"An even more striking example of disagreements, bearing directly on the current Iraq controversy, was over intelligence of German secret weapons. A strange leak, the Oslo report, had warned the British in 1940 that Hitler was developing pilotless aircraft and rockets. It was ignored until, in 1943, reports from inside occupied Europe referred to the subject again."
"A committee was set up, chaired by Duncan Sandys, Winston Churchills son-in-law. Its findings were reviewed by another committee, of which Lord Cherwell, Churchills scientific adviser, was the most important member. Cherwell absolutely denied the possibility of Germany having a rocket, and produced the scientific evidence to prove it. He persisted in his denial throughout 1943 until June 1944, when remains of a crashed V2 were brought to Britain from neutral Sweden. Shortly afterwards, the first operational V2 landed on London. Churchill was furious. Weve been caught napping, he burst out in Cabinet."
"Worse than napping. More than 1,500 V2s landed on London, killing thousands, at a time when Hitler was also trying to develop a nuclear warhead. The whole pilotless weapons episode demonstrates that, even under threat of a supreme national crisis, and in the face of copious and convincing warnings, intelligence officers can disagree completely about the facts and some can be 100 per cent wrong."
Ive had a rough day in and out of the office, running about, etc. Came back to the office late afternoon to find that my banal snail-mail had arrived but, mirabile visu, a fine book had also arrived: Lucas Morels, Ralph Ellison and the Raft of Hope: A Political Companion to Invisible Man. Lucas edited the book and wrote two of the chapters; other authors include, Danielle Allen, James Seaton, Thomas Engeman, and John F. Callahan. Great stuff. Thanks, Lucas.
USA Today reports on the latest UCLAs The American Freshman annual student survey. Political interest is up, more students call themselves conservative than ever, etc. But the most meaningful fact is this: "The percentage saying its important to develop a meaningful philosophy of life has dropped by more than half, from 86% in 1967 to 39% in 2003." Bravo!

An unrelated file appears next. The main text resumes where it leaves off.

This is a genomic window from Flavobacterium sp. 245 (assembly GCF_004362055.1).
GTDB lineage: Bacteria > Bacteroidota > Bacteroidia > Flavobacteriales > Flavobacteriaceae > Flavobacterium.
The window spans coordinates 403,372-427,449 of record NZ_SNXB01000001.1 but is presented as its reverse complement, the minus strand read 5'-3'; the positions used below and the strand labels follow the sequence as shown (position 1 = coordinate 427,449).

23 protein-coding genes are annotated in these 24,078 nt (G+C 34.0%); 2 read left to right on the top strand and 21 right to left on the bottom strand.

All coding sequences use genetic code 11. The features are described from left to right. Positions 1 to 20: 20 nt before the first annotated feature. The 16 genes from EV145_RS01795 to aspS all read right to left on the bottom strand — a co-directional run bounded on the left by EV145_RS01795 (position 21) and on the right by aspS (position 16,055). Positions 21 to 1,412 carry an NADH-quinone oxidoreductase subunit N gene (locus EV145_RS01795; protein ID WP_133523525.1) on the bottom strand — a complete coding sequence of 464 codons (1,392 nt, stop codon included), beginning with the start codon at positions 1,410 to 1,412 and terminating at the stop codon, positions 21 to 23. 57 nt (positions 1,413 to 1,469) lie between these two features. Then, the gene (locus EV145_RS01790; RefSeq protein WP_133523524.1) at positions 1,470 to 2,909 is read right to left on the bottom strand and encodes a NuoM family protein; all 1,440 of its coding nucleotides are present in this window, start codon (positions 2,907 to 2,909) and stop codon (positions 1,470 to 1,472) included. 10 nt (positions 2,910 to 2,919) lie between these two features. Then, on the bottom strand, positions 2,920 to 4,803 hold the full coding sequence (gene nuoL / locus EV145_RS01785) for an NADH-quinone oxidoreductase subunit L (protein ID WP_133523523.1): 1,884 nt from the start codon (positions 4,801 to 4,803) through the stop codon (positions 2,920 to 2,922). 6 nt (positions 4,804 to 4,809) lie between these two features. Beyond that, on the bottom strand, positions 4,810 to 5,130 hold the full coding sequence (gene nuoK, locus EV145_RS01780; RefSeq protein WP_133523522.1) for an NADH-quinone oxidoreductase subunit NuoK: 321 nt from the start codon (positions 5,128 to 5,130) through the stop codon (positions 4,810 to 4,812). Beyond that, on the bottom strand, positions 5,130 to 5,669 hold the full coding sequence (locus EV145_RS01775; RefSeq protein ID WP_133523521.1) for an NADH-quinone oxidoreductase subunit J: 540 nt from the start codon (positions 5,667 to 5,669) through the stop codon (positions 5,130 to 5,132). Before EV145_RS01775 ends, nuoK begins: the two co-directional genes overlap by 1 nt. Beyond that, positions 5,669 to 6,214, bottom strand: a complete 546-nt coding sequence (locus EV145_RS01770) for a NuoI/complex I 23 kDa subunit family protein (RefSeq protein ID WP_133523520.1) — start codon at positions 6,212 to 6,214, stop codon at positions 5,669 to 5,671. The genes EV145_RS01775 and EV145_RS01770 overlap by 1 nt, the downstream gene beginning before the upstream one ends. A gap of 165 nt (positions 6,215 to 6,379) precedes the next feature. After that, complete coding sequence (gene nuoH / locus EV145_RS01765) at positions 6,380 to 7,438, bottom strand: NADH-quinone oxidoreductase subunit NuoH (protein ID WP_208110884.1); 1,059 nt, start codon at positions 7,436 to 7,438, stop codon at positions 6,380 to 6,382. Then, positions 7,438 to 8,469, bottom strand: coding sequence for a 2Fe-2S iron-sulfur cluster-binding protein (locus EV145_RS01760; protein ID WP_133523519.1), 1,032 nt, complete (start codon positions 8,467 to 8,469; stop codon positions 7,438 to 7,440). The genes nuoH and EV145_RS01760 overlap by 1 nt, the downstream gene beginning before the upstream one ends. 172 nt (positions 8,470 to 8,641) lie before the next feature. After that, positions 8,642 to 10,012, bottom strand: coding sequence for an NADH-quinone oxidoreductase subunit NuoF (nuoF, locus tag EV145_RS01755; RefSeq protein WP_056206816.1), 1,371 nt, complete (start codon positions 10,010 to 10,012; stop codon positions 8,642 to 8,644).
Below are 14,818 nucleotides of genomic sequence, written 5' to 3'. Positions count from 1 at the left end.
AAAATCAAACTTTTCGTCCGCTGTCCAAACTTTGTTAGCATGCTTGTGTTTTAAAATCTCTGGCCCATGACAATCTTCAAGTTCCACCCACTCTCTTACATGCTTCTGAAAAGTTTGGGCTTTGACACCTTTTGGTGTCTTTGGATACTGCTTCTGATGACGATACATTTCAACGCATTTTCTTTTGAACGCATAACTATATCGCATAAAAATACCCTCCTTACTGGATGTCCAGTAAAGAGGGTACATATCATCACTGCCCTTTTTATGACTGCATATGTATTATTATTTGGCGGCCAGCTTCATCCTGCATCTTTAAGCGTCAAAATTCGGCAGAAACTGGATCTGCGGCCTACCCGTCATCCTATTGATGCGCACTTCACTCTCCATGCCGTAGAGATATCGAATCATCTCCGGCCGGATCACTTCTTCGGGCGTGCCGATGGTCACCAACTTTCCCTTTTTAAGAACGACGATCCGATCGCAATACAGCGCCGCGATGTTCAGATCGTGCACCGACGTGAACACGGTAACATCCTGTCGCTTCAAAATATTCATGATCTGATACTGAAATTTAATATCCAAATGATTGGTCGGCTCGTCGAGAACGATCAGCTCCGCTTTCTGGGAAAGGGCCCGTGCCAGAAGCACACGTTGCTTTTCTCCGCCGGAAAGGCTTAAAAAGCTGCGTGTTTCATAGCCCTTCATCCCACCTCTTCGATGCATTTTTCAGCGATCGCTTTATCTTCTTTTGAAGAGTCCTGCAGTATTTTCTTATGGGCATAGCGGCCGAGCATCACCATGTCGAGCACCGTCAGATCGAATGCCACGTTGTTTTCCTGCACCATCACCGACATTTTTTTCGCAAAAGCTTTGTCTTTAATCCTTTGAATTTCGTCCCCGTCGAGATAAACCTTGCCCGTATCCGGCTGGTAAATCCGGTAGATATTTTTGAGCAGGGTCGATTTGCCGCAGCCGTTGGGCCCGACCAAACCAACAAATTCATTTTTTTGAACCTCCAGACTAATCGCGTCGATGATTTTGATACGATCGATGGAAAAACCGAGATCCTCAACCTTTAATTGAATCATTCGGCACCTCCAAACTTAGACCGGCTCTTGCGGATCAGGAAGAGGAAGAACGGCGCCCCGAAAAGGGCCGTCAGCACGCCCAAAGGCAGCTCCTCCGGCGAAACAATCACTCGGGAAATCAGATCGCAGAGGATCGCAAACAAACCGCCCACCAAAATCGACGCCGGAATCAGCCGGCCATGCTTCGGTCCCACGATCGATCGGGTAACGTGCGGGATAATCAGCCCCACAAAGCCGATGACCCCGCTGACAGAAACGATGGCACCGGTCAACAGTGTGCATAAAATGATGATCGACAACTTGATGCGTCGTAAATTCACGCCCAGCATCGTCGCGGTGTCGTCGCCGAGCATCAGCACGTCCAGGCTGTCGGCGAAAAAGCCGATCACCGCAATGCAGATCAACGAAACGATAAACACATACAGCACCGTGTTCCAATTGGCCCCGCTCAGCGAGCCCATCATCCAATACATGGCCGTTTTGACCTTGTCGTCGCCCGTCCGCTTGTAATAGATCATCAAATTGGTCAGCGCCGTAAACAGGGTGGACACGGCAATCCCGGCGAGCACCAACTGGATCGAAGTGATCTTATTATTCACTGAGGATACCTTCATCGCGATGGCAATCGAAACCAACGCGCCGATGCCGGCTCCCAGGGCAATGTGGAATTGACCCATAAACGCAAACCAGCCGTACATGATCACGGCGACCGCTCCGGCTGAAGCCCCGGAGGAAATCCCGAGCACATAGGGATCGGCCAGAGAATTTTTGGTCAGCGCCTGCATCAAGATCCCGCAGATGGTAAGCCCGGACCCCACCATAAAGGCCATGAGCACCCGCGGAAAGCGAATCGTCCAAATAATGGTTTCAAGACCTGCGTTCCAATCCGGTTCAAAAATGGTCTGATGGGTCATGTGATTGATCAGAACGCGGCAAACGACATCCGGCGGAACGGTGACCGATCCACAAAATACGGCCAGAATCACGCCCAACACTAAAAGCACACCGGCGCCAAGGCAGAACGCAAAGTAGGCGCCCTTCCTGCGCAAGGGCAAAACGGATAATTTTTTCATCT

The American Thinker has some good comments on all of this.
Stephen F. Hayes has more on "Saddams cash" in The Weekly Standard. Messy stuff already and more is bound to come out and be confirmed over time.
Both Bush and Blair have been nominated for the Nobel Peace Prize. Ill bet they dont get it.
Note Lucas reference to Leon Kass article below led me to remind you that Kass report (as Chairman The Presidents Council on Bioethics) of last year is available on line (about 400 pages), Beyond Therapy: Biotechnology and the Pursuit of Happiness. It is not unrelated to matters Lucas mentions. Take a look at the table of contents.
Leon Kass, chairman of the President’s Council on Bioethics, and Eric Cohen, editor in chief of the New Atlantis journal, have written a stimulating and edifying op-ed on the relationship between athletic excellence and human excellence. "The Price of Winning at Any Cost" in Sunday’s Washington Post argues against the use of performance enhancing drugs in professional sports, ending with this startling claim:
We would become a society of spectators, and our activities mere spectacles. Worst of all, we would be in danger of turning our would-be heroes into slaves, who exist only to entertain us and whose freedom to pursue human excellence has been shackled by the need to perform--and conform--for our amusement and applause.
For the Aristotlean logic that leads them to this plausible conclusion, read their essay. I dare say, it speaks quite well of President Bush when op-eds written by his friends in academia remind one of the higher things in life.
Our commentary on the campaign and other subjects makes us aware of the need for conservative perspectives on the news and in reporting.
The Claremont Institutes Publius Fellows Program is a summer resident seminar designed for college seniors and graduate students who aspire to write for newspapers and opinion journals.